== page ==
Hong Kong stocks tumble to 9-month low
Hang Seng Index fails to escape Asian sell-off as investors take cue from fresh economic data and Fed plan on quantitative easing to cash out
Hong Kong stocks yesterday fell to their lowest levels since September last year, tracking an across-the-board sell-off in Asia on fresh data and the US Federal Reserve's hint that its quantitative easing programme may be tapered later this year.
Gold fell to US$1,295 an ounce, its lowest in more than 2-1/2 years, at midnight. The precious metal has lost 22 per cent this year and could be heading for the biggest annual loss in more than 30 years.
Chinese cyclical shares reeled from weak factory data and banks fell as interbank lending rate hit a record high on the mainland.
The cue from the Fed sent 10-year Treasury notes to a 20-month high and triggered a sell-off in high-dividend stocks as investors opted for the safety of government debt in the US.
The Hang Seng Index fell 2.88 per cent to finish at a nine-month low of 20,382.87 points. Market players said the index might drop below the psychologically important level of 20,000 soon, with more sell-offs to come in growth-proxy Chinese banks, energy firms and interest-rate-sensitive Hong Kong property stocks and real estate investment trusts.
The Shanghai Composite Index lost 2.76 per cent to finish at a six-month low of 2,084.02 points.
Mainland companies led the fall in Hong Kong as the flash HSBC purchasing managers' index fell to a nine-month low of 48.3, showing the economy is contracting. A reading below 50 indicates contraction while that above 50 shows expansion.
"The shift in the monetary policy stance since mid-May, likely driven by risk-control considerations, will put more downward pressure on near-term activity growth. In particular, tighter financial conditions in the interbank market have attracted the attention of the market," said Goldman Sachs China economist Song Yu.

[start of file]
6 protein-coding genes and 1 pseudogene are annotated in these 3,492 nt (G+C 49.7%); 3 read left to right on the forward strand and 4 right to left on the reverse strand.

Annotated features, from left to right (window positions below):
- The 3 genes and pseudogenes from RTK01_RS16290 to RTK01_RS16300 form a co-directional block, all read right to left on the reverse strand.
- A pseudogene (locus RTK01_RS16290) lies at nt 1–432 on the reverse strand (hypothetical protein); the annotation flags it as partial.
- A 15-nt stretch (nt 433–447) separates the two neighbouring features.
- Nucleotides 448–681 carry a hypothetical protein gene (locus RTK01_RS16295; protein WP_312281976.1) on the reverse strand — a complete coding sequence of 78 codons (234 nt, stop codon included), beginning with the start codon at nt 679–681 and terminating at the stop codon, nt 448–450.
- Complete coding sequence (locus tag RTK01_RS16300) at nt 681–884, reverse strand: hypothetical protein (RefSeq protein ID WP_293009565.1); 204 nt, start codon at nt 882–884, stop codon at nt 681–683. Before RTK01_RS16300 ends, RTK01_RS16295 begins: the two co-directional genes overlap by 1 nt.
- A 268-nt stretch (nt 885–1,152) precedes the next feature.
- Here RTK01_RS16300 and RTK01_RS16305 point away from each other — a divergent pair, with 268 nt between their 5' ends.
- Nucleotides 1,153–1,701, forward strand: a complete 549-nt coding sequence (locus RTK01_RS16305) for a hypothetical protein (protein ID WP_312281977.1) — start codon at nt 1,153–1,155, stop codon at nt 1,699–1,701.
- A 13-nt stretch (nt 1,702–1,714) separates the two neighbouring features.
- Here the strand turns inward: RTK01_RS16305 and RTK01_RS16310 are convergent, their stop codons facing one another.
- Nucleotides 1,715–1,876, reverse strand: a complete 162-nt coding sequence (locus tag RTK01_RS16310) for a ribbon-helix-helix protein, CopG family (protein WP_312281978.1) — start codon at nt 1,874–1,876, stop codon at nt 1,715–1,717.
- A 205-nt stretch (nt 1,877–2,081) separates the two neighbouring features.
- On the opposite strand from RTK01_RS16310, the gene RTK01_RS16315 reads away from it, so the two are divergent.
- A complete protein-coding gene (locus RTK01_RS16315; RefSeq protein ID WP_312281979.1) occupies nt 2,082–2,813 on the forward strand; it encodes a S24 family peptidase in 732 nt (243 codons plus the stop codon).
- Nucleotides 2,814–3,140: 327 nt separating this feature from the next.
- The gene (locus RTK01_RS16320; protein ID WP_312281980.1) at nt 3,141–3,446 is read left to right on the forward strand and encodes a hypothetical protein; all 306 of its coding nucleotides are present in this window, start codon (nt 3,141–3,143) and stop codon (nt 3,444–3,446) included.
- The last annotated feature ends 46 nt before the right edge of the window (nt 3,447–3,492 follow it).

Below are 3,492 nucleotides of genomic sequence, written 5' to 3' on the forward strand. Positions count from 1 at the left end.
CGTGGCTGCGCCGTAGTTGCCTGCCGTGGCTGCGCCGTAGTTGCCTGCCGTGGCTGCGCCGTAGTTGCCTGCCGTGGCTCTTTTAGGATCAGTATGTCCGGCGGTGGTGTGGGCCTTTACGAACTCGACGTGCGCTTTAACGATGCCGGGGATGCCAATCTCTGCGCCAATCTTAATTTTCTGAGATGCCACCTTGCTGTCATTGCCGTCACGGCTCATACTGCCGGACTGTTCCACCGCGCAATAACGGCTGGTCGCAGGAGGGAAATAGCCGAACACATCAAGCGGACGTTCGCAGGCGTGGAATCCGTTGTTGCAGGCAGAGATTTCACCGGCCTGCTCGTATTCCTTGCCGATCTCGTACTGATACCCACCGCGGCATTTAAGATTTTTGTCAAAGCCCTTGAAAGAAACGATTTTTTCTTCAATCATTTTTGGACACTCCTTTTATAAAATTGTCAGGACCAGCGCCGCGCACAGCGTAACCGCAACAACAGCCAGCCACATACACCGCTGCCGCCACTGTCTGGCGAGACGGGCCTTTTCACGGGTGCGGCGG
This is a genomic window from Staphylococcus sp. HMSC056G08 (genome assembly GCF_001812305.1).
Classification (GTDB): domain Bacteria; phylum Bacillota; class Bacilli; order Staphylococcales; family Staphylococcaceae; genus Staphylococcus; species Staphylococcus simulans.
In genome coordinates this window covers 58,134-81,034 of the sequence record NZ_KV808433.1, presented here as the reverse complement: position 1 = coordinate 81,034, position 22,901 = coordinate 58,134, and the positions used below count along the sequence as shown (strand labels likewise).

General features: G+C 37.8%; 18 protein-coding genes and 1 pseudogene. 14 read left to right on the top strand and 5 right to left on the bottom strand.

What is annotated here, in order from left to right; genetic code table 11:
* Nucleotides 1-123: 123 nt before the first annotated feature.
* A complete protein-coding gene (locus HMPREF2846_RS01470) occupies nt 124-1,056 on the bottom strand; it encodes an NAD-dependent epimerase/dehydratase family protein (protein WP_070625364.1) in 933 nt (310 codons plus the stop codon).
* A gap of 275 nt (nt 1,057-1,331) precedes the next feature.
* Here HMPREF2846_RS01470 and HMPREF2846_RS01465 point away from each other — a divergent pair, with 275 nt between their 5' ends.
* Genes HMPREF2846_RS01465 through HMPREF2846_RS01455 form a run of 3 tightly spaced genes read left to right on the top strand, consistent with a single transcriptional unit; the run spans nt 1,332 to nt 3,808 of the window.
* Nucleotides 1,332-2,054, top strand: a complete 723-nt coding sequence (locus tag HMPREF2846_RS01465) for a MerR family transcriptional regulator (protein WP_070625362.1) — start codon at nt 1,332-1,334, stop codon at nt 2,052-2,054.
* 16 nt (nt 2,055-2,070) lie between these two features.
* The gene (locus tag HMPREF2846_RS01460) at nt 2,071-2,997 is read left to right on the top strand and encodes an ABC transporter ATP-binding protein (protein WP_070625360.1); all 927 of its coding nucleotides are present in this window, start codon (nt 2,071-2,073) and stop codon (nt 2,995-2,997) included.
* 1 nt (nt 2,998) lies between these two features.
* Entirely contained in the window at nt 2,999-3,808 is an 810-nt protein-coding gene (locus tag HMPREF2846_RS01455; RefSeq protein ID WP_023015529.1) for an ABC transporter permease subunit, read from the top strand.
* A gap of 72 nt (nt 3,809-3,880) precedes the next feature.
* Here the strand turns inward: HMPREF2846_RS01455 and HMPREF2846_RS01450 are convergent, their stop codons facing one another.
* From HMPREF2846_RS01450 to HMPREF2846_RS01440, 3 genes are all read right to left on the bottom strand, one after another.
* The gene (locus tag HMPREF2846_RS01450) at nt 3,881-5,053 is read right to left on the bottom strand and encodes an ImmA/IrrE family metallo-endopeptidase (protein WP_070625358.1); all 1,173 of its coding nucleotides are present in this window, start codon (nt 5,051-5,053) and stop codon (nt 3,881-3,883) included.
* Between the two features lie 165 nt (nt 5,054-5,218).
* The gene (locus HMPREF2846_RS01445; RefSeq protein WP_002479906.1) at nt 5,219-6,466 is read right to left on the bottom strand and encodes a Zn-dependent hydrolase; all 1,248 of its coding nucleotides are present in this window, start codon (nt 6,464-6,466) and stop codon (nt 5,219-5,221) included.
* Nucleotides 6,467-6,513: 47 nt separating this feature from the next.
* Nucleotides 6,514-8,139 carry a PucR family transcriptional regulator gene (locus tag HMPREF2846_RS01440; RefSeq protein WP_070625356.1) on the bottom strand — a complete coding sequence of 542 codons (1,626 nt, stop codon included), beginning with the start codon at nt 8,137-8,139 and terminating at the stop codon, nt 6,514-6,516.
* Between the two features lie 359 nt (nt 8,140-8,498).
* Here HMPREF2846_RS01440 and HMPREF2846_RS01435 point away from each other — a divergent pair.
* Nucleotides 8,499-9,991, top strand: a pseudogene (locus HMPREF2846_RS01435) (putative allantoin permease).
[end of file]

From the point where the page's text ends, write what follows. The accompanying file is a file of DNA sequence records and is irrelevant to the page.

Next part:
Song expects the mainland's economic growth to weaken to 7.5 per cent in the second half, from 7.7 per cent in the first quarter and 7.9 per cent in the fourth quarter of last year.
"We see a derating pressure on Chinese stocks, especially banks and resources firms, based on the fresh PMI data. State-owned firms' earnings may grow at less than the market consensus of 10 per cent this year," said PineBridge fund manger Desmond Tjiang.
Dominant offshore oil producer CNOOC fell 4.41 per cent while China Shenhua Energy lost 3.7 per cent.
Banks weakened as the mainland's seven-day repo rate - the discount rate at which the central bank buys back government securities from commercial banks - rose to a record high 10.77 per cent. China Construction Bank fell most among the blue chips, with a loss of 5.16 per cent.
"Sentiment is quite bearish now … [although] the market is oversold at the moment," said Barings fund manager Khiem Do. "Investors would rather hoard cash at the moment than stay on equities."
Fund managers said this could be a good time to pick up shares, especially mainland property issues, as Beijing might stop further tightening in the housing market to stem the slide in economic growth.
Tjiang said he planned to buy property stocks, which are trading at four to five times earnings for this year.